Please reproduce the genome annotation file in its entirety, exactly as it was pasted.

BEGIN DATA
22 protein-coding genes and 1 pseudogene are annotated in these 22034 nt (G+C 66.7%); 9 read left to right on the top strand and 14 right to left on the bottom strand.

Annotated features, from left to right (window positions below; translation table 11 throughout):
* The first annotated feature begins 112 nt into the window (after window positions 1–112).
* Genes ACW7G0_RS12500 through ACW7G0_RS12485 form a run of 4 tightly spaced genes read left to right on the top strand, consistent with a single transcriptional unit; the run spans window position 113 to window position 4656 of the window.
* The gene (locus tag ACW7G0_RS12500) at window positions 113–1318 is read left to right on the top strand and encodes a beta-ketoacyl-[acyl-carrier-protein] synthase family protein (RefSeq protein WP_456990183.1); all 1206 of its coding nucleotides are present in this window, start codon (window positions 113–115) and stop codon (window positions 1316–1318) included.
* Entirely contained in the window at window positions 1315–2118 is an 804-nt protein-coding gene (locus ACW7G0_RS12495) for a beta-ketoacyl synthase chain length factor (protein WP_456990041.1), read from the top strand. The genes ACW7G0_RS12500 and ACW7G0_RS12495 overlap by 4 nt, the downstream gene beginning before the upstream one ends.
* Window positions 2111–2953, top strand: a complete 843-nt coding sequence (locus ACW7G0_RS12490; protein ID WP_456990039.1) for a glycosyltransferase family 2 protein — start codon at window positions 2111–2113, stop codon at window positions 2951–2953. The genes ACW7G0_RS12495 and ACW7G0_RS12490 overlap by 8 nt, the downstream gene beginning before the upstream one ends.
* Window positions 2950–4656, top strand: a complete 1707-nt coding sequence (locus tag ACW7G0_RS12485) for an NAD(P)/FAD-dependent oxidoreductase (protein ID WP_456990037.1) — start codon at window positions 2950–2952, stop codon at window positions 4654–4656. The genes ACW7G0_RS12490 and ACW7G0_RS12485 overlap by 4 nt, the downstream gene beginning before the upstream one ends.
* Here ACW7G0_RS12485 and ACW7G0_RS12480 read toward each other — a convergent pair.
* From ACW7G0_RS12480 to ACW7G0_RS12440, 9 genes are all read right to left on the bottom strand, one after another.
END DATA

22 protein-coding genes and 1 pseudogene are annotated in these 22034 nt (G+C 66.7%); 9 read left to right on the top strand and 14 right to left on the bottom strand.

Annotated features, from left to right (window positions below; translation table 11 throughout):
* The first annotated feature begins 112 nt into the window (after window positions 1–112).
* Genes ACW7G0_RS12500 through ACW7G0_RS12485 form a run of 4 tightly spaced genes read left to right on the top strand, consistent with a single transcriptional unit; the run spans window position 113 to window position 4656 of the window.
* The gene (locus tag ACW7G0_RS12500) at window positions 113–1318 is read left to right on the top strand and encodes a beta-ketoacyl-[acyl-carrier-protein] synthase family protein (RefSeq protein WP_456990183.1); all 1206 of its coding nucleotides are present in this window, start codon (window positions 113–115) and stop codon (window positions 1316–1318) included.
* Entirely contained in the window at window positions 1315–2118 is an 804-nt protein-coding gene (locus ACW7G0_RS12495) for a beta-ketoacyl synthase chain length factor (protein WP_456990041.1), read from the top strand. The genes ACW7G0_RS12500 and ACW7G0_RS12495 overlap by 4 nt, the downstream gene beginning before the upstream one ends.
* Window positions 2111–2953, top strand: a complete 843-nt coding sequence (locus ACW7G0_RS12490; protein ID WP_456990039.1) for a glycosyltransferase family 2 protein — start codon at window positions 2111–2113, stop codon at window positions 2951–2953. The genes ACW7G0_RS12495 and ACW7G0_RS12490 overlap by 8 nt, the downstream gene beginning before the upstream one ends.
* Window positions 2950–4656, top strand: a complete 1707-nt coding sequence (locus tag ACW7G0_RS12485) for an NAD(P)/FAD-dependent oxidoreductase (protein ID WP_456990037.1) — start codon at window positions 2950–2952, stop codon at window positions 4654–4656. The genes ACW7G0_RS12490 and ACW7G0_RS12485 overlap by 4 nt, the downstream gene beginning before the upstream one ends.
* Here ACW7G0_RS12485 and ACW7G0_RS12480 read toward each other — a convergent pair.
* From ACW7G0_RS12480 to ACW7G0_RS12440, 9 genes are all read right to left on the bottom strand, one after another.